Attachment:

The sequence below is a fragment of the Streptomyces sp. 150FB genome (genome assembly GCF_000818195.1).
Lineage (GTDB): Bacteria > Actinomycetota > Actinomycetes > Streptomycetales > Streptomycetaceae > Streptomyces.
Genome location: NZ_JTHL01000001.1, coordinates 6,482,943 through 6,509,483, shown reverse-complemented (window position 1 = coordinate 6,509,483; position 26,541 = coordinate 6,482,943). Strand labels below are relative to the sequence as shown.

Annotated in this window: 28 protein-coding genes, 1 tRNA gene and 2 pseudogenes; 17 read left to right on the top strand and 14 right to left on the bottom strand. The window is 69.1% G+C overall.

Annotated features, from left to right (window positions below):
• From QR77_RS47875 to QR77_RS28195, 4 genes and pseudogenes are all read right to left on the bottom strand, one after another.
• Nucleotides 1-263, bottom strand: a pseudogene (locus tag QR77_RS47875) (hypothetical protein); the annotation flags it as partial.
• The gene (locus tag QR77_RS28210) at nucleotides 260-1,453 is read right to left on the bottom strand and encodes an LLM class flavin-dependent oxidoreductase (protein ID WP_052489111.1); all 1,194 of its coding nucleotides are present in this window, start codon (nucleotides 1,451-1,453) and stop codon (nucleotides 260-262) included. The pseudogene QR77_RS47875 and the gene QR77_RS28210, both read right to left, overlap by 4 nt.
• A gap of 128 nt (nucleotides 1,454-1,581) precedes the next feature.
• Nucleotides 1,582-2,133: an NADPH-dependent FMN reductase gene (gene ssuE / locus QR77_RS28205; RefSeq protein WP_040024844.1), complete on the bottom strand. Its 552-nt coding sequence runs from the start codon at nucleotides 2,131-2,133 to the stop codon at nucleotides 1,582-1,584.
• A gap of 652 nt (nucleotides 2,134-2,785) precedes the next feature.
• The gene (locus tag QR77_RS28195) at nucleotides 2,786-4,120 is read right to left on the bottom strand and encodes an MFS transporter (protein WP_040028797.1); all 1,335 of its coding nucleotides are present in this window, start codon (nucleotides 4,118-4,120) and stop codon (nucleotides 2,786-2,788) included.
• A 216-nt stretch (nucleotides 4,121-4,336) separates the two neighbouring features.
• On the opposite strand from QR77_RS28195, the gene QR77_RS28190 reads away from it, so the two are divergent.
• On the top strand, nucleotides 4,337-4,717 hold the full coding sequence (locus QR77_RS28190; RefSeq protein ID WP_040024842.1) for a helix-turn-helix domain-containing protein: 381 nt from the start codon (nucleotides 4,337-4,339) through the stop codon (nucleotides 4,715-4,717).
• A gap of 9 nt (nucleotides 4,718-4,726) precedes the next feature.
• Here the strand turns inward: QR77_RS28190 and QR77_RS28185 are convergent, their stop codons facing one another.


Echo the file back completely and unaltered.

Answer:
The sequence below is a fragment of the Streptomyces sp. 150FB genome (genome assembly GCF_000818195.1).
Lineage (GTDB): Bacteria > Actinomycetota > Actinomycetes > Streptomycetales > Streptomycetaceae > Streptomyces.
Genome location: NZ_JTHL01000001.1, coordinates 6,482,943 through 6,509,483, shown reverse-complemented (window position 1 = coordinate 6,509,483; position 26,541 = coordinate 6,482,943). Strand labels below are relative to the sequence as shown.

Annotated in this window: 28 protein-coding genes, 1 tRNA gene and 2 pseudogenes; 17 read left to right on the top strand and 14 right to left on the bottom strand. The window is 69.1% G+C overall.

Annotated features, from left to right (window positions below):
• From QR77_RS47875 to QR77_RS28195, 4 genes and pseudogenes are all read right to left on the bottom strand, one after another.
• Nucleotides 1-263, bottom strand: a pseudogene (locus tag QR77_RS47875) (hypothetical protein); the annotation flags it as partial.
• The gene (locus tag QR77_RS28210) at nucleotides 260-1,453 is read right to left on the bottom strand and encodes an LLM class flavin-dependent oxidoreductase (protein ID WP_052489111.1); all 1,194 of its coding nucleotides are present in this window, start codon (nucleotides 1,451-1,453) and stop codon (nucleotides 260-262) included. The pseudogene QR77_RS47875 and the gene QR77_RS28210, both read right to left, overlap by 4 nt.
• A gap of 128 nt (nucleotides 1,454-1,581) precedes the next feature.
• Nucleotides 1,582-2,133: an NADPH-dependent FMN reductase gene (gene ssuE / locus QR77_RS28205; RefSeq protein WP_040024844.1), complete on the bottom strand. Its 552-nt coding sequence runs from the start codon at nucleotides 2,131-2,133 to the stop codon at nucleotides 1,582-1,584.
• A gap of 652 nt (nucleotides 2,134-2,785) precedes the next feature.
• The gene (locus tag QR77_RS28195) at nucleotides 2,786-4,120 is read right to left on the bottom strand and encodes an MFS transporter (protein WP_040028797.1); all 1,335 of its coding nucleotides are present in this window, start codon (nucleotides 4,118-4,120) and stop codon (nucleotides 2,786-2,788) included.
• A 216-nt stretch (nucleotides 4,121-4,336) separates the two neighbouring features.
• On the opposite strand from QR77_RS28195, the gene QR77_RS28190 reads away from it, so the two are divergent.
• On the top strand, nucleotides 4,337-4,717 hold the full coding sequence (locus QR77_RS28190; RefSeq protein ID WP_040024842.1) for a helix-turn-helix domain-containing protein: 381 nt from the start codon (nucleotides 4,337-4,339) through the stop codon (nucleotides 4,715-4,717).
• A gap of 9 nt (nucleotides 4,718-4,726) precedes the next feature.
• Here the strand turns inward: QR77_RS28190 and QR77_RS28185 are convergent, their stop codons facing one another.